Lawrence v. Pembrokeshire County Council

[2007] EWCA Civ 446
Download Judgment: English

Following visits from Pembrokeshire County Council’s Child Protection Team (“CPT”), in 2002, L’s children were placed on the Child Protection Register as being at risk of emotional harm from her and their father. The children remained on the Register for two months. L brought a claim against P under sections s 6 and 7(1)(a) of the Human Rights Act 1998 (“HRA”), asserting that the conduct of the social workers employed by CPT breached her right under Article 8 of the European Convention on Human Rights (“Convention”) to respect for her family life with her four children. She alternatively brought a claim for negligence, alleging that CPT’s conduct had caused her psychiatric harm.

The lower court dismissed her claim, holding that a previous decision that had found no common law duty of public authorities or their employees to parents when investigating and/or taking steps to protect children whom they consider to be at risk of parental abuse, was not affected by the advent of Article 8 of the Convention. L appealed the decision. On appeal, the issue was whether, in light of Article 8 of the Convention coming into force by means of the HRA, a local authority could owe a duty of care to a parent of a child when exercising, through social workers, its duties to protect children from their parents.

[Adapted from INTERIGHTS summary, with permission]

In dismissing the appeal, the Court held that the existing common law principle that there is no duty of care owed by investigative professionals to parents suspected of child abuse continues to apply following the enactment of the HRA. This was justified on the grounds of public policy that the primary aim is to protect children from abuse, or the risk of abuse, from, among others, their parents. The Court reasoned that there could be no duty owed to the parents as there would be conflict of interest between the duty to protect the child from parental abuse and the right to respect family life, as stated in Article 8 of the Convention.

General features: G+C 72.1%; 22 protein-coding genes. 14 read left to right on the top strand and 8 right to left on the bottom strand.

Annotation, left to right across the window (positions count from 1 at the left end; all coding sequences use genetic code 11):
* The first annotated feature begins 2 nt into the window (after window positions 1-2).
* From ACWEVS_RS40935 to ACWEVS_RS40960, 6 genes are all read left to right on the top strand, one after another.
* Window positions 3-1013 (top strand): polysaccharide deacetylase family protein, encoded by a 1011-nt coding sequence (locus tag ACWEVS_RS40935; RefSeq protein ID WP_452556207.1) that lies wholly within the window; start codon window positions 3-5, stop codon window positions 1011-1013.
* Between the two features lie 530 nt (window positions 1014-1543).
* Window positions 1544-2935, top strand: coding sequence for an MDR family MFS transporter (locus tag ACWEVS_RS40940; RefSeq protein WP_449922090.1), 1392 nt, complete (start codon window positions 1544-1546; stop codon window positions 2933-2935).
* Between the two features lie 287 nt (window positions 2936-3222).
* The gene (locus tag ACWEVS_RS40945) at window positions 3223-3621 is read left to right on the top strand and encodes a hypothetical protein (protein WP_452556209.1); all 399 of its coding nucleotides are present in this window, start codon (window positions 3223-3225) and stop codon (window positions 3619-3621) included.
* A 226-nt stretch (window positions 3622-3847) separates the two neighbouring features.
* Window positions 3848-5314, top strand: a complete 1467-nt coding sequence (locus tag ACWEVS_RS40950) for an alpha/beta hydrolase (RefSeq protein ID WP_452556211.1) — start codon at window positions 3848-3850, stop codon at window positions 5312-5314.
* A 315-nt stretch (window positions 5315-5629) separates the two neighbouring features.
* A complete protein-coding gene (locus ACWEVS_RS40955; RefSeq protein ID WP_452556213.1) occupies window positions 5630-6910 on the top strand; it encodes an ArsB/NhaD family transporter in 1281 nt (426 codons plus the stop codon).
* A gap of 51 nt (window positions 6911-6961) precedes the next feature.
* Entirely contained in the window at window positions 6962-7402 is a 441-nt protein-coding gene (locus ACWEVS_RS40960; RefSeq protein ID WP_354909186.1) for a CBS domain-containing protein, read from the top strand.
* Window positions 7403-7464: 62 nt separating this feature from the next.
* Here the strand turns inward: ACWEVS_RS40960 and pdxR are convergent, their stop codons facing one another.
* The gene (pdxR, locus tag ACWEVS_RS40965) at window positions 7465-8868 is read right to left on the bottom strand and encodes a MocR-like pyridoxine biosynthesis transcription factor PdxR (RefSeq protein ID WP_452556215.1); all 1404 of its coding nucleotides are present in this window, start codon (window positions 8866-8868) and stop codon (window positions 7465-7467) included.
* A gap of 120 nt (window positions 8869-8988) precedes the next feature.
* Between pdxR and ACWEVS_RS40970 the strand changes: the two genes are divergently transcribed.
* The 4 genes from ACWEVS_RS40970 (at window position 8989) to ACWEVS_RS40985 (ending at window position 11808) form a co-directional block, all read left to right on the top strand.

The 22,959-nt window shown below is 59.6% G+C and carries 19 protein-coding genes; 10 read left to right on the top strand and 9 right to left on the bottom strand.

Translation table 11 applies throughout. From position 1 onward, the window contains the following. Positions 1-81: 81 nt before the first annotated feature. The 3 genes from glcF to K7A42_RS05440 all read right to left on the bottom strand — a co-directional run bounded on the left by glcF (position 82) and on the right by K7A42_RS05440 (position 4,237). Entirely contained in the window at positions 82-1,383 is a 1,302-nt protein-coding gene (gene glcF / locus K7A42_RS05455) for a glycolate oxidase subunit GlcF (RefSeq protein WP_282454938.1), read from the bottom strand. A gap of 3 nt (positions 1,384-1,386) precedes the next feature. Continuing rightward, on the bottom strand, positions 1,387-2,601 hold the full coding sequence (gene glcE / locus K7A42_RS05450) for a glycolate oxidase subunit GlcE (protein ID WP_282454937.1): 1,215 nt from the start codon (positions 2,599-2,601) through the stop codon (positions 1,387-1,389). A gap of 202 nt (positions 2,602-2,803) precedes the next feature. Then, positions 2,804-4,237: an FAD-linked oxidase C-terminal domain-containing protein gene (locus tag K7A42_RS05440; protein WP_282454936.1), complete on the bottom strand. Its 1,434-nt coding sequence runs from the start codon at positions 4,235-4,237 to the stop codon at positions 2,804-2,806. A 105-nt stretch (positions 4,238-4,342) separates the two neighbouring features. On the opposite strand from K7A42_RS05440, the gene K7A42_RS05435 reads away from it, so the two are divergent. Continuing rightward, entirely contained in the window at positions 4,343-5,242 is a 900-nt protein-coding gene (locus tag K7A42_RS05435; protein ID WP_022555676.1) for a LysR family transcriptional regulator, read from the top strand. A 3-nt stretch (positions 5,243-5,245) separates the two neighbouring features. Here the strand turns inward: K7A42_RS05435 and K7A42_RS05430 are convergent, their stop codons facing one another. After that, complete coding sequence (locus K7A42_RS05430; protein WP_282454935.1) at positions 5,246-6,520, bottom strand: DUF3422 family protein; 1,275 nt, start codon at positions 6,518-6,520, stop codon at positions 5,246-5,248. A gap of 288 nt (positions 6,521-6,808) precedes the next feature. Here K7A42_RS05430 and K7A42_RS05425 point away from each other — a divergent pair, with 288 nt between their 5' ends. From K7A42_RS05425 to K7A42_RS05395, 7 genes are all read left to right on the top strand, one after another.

[Adapted from INTERIGHTS summary, with permission]

"Thus, in my view, the advent of Article 8 to our domestic law, bringing with it a discrete right to children and parents of respect for their family life, does not undermine or weaken as a matter of public policy the primacy of the need to protect children from abuse, or the risk of abuse, from, among others, their parents.  Nor, when those interests are or may be in conflict, does Article 8 so enhance the status of family life as, in the balancing exercise involved, would require the development of the common law by the introduction of a duty of care to parents suspected of abusing their children, a duty precluded by that public policy.  In that respect the cogency of the reasoning of the Court of Appeal and of the majority of the House of Lords in East Berkshire remains untouched and is compatible with the reasoning of the Strasbourg Court in TP and Venema." Para. 41.